The aim of this study was to delineate the impact of smoking on postoperative outcomes after colorectal resection for malignant and benign processes.Background:
Studies to date have implicated smoking as a risk factor for increased postoperative complications. However, there is a paucity of data on the effects of smoking after colorectal surgery and in particular for malignant compared with benign processes.Methods:
The American College of Surgeon's National Surgical Quality Improvement Program (2005–2010) database was queried for patients undergoing elective major colorectal resection for colorectal cancer, diverticular disease, or inflammatory bowel disease. Risk-adjusted 30-day outcomes were assessed and compared between patient cohorts identified as never-smokers, ex-smokers, and current smokers. Primary outcomes of incisional infections, infectious and major complications, and mortality were evaluated using regression modeling adjusting for patient characteristics and comorbidities.Results:
A total of 47,574 patients were identified, of which 26,333 had surgery for colorectal cancer, 14,019 for diverticular disease, and 7222 for inflammatory bowel disease. More than 60% of patients had never smoked, 20.4% were current smokers, and 19.2% were ex-smokers. After adjustment, current smokers were at a significantly increased risk of postoperative morbidity [odds ratio (OR), 1.3; 95% confidence interval (CI), 1.21–1.40] and mortality (OR, 1.5; 95% CI, 1.11–1.94) after colorectal surgery. This finding persisted across malignant and benign diagnoses and also demonstrated a significant dose-dependent effect when stratifying by pack-years of smoking.Conclusions:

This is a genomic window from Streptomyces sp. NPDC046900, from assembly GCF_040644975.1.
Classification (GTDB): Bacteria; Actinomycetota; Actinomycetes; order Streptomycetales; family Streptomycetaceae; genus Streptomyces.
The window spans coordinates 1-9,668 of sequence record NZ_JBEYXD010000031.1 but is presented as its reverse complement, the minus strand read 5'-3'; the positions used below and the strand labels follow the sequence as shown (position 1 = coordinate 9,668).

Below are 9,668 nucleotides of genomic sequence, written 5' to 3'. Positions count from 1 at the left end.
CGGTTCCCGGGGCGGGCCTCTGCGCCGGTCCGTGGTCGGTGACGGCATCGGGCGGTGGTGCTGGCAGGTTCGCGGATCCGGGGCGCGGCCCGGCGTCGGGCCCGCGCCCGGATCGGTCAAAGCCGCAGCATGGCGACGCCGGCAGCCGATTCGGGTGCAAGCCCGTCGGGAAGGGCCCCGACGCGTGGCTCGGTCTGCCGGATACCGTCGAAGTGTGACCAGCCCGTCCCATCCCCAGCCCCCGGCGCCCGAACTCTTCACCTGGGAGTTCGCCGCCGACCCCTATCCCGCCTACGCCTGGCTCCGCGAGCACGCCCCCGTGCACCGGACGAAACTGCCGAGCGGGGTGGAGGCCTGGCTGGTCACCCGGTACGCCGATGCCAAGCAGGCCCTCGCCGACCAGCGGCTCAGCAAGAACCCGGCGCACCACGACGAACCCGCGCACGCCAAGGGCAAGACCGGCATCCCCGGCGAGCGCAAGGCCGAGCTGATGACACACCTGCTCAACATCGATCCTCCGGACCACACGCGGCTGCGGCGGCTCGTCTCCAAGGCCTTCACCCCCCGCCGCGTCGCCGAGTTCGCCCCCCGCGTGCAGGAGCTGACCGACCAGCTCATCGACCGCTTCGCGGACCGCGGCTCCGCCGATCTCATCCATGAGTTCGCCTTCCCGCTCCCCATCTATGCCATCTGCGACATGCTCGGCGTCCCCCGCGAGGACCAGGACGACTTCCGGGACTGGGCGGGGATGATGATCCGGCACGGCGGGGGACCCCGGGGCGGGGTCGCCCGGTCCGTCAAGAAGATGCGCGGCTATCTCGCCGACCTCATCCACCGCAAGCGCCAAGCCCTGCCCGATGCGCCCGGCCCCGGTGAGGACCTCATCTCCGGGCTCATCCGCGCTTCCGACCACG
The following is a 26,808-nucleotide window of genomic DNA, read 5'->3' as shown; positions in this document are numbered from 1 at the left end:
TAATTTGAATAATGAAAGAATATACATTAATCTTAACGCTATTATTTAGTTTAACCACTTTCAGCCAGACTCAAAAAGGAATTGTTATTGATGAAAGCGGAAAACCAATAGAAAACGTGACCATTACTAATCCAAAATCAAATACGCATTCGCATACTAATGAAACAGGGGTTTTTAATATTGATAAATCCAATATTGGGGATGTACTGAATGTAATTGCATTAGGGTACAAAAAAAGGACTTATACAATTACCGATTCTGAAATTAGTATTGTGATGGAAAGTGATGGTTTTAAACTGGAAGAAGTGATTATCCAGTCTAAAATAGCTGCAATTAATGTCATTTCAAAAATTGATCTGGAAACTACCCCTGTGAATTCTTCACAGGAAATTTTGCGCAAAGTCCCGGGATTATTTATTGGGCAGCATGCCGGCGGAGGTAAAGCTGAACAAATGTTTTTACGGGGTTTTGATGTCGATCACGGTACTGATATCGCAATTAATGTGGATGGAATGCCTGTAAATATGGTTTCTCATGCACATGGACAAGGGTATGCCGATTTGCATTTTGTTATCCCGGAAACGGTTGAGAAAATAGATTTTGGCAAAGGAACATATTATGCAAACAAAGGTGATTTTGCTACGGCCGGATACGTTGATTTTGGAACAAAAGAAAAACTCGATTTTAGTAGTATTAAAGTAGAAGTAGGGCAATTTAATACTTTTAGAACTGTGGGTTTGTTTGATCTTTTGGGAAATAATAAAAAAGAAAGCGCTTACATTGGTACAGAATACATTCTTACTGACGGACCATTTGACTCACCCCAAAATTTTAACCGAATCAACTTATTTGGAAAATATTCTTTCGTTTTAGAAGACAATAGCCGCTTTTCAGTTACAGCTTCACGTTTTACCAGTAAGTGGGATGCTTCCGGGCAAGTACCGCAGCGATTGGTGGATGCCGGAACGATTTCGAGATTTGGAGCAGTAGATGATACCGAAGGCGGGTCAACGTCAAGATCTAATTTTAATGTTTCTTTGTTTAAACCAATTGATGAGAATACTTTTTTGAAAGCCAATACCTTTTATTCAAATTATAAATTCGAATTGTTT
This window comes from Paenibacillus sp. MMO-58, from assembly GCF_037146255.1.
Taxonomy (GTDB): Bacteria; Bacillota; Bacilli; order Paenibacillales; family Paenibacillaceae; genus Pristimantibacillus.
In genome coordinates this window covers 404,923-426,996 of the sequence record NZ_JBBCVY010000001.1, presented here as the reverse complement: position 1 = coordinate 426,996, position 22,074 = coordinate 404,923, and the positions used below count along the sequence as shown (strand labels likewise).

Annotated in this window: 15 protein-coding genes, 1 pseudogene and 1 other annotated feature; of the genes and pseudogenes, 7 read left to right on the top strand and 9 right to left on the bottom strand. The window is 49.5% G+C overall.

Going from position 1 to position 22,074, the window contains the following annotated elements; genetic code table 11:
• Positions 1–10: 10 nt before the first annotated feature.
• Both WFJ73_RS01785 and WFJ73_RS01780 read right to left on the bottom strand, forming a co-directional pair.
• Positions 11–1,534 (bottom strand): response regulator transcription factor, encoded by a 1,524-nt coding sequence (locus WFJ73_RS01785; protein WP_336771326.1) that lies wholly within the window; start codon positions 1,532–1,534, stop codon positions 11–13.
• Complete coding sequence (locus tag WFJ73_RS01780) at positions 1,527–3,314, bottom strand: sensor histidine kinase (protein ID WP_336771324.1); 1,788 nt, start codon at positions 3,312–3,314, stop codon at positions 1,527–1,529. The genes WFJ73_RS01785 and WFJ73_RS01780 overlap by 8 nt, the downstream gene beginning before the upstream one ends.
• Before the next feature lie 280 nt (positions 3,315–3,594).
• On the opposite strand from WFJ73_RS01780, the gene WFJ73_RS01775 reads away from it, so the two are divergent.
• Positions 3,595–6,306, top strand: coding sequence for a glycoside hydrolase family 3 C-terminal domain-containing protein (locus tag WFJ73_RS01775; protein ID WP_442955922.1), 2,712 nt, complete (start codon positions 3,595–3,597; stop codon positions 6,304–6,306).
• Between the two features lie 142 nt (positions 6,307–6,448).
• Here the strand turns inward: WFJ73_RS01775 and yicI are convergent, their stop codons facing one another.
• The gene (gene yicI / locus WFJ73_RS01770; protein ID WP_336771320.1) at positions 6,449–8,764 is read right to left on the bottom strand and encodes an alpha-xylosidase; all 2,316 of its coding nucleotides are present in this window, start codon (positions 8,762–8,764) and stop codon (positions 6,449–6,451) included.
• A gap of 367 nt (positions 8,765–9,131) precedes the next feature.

Smoking increases the risk of complications after all types of major colorectal surgery, with the greatest risk apparent for current smokers. A concerted effort should be made toward promoting smoking cessation in all patients scheduled for elective colorectal surgery.